Poland and Israel are treating the Holocaust as if it was their property to decide what happened and what did not. It is not their prerogative and with that they took a step too far.
By Jack Rosen
For the past century the American Jewish Congress – an organization I have the privilege to lead – has stood as a staunch, robust opponent of any and all who would harm our people. While this is our primary mission, we are equally duty bound to call out friends and family should they stumble in their uncompromising defense of the Jewish people. In this vein, and with a heavy heart, I feel it is my obligation to critique the State of Israel for signing a joint statement with Poland praising the latter’s efforts to end a dispute over Holocaust legislation that would have criminalized identification of Poles complicit in Nazi crimes.
The Holocaust is one of the most significant events in modern history and the worst genocide in human history. It is an event that changed the course of the Western world and had a monumental effect on Jews across the world. The Holocaust is no one’s property and no one has the right to rewrite or decide on its facts and stories. Nevertheless, Poland and Israel are treating the Holocaust as if it was their property to decide what happened and what did not. It is not their prerogative and with that they took a step too far.
While the bill in question may have been rendered less dangerous, it goes nowhere near to ensuring that the legions of Poles who, by turning a blind eye to or through direct cooperation with German wartime crimes, enabled the Holocaust. By signing this cosmetic statement, the Israelis fail to address the underlying issue that gave rise to this problem in the first place: rising antisemitism and extremism in Poland, manifested by a concerted, strategic campaign of Holocaust denial.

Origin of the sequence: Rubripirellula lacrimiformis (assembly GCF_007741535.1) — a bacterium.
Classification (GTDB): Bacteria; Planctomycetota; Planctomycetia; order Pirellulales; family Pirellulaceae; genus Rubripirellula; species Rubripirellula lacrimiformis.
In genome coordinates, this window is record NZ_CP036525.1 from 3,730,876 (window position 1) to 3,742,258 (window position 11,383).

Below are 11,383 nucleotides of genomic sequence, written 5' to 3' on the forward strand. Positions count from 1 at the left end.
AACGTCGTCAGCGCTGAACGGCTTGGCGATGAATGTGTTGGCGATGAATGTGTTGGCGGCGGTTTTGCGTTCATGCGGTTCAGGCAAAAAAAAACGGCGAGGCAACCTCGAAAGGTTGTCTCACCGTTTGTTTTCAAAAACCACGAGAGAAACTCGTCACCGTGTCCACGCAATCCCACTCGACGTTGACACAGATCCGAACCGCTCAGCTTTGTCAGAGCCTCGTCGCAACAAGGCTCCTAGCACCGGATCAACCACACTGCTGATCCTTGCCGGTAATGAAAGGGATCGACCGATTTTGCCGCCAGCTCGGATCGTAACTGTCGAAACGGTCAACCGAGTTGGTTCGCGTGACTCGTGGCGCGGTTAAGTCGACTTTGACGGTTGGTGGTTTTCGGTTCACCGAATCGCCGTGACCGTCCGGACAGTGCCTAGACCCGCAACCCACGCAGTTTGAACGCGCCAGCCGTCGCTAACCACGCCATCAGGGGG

Don’t just take the word of this one man, born in a post-World War II displaced persons camp, whose family was annihilated through direct Polish support for the German extermination campaign. Yad Vashem and the US Holocaust Memorial Museum – two institutions with unimpeachable credentials in ensuring that Holocaust research remains accurate and thorough – have been unsparing in their reasoned condemnation of Israel’s willingness to be party to potential Holocaust revisionism.
The Joint Israeli-Polish statement runs counter to objective historical research and, by failing to address resurgent Polish antisemitism, gives cover (inadvertently, I am sure) to revisionist arguments asserting that the Polish government-in-exile during World War II defended Jews in the face of the Nazi onslaught. The reality, precisely to the contrary, is not only that the government did not defend beleaguered Jews, but in many cases was an active partner in their destruction on an industrial level. I address this issue from a deeply personal place: My own Polish Jewish family was burned alive during the war by Poles who purported to protect them.
I am of a generation of Jews who, from the cradle, proudly looked to the Jewish state as a “light unto the nations,” an exemplar of righteousness, humanity and fealty to historical accuracy in the face of those who would deny the undeniable in furtherance of intolerance and hate. It is my sincere hope that Israel’s momentary deviation from this ethos is a fleeting anomaly.
As much as I love the Jewish state and would defend it with my life, I will never agree that it has the right or ability to alter history, especially when such revisionism is potentially so damaging to the Jewish people.
The writer is the president and chairman of the American Jewish Congress.